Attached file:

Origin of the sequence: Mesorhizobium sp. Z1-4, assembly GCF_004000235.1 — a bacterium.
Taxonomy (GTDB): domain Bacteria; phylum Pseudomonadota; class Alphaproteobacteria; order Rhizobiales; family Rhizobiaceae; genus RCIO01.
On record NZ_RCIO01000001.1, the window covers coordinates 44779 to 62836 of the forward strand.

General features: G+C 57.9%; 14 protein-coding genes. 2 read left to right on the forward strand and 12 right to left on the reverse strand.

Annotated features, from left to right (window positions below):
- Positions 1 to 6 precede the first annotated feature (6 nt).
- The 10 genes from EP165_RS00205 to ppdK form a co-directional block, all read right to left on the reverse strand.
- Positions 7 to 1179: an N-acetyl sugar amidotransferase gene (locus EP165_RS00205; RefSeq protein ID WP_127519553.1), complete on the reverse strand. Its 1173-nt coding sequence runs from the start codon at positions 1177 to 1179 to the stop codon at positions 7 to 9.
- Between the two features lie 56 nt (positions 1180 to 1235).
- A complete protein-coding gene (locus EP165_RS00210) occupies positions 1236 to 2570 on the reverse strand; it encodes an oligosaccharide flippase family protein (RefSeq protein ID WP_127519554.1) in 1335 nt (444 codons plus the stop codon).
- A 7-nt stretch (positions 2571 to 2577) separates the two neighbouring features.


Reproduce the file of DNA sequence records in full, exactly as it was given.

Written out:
Origin of the sequence: Mesorhizobium sp. Z1-4, assembly GCF_004000235.1 — a bacterium.
Taxonomy (GTDB): domain Bacteria; phylum Pseudomonadota; class Alphaproteobacteria; order Rhizobiales; family Rhizobiaceae; genus RCIO01.
On record NZ_RCIO01000001.1, the window covers coordinates 44779 to 62836 of the forward strand.

General features: G+C 57.9%; 14 protein-coding genes. 2 read left to right on the forward strand and 12 right to left on the reverse strand.

Annotated features, from left to right (window positions below):
- Positions 1 to 6 precede the first annotated feature (6 nt).
- The 10 genes from EP165_RS00205 to ppdK form a co-directional block, all read right to left on the reverse strand.
- Positions 7 to 1179: an N-acetyl sugar amidotransferase gene (locus EP165_RS00205; RefSeq protein ID WP_127519553.1), complete on the reverse strand. Its 1173-nt coding sequence runs from the start codon at positions 1177 to 1179 to the stop codon at positions 7 to 9.
- Between the two features lie 56 nt (positions 1180 to 1235).
- A complete protein-coding gene (locus EP165_RS00210) occupies positions 1236 to 2570 on the reverse strand; it encodes an oligosaccharide flippase family protein (RefSeq protein ID WP_127519554.1) in 1335 nt (444 codons plus the stop codon).
- A 7-nt stretch (positions 2571 to 2577) separates the two neighbouring features.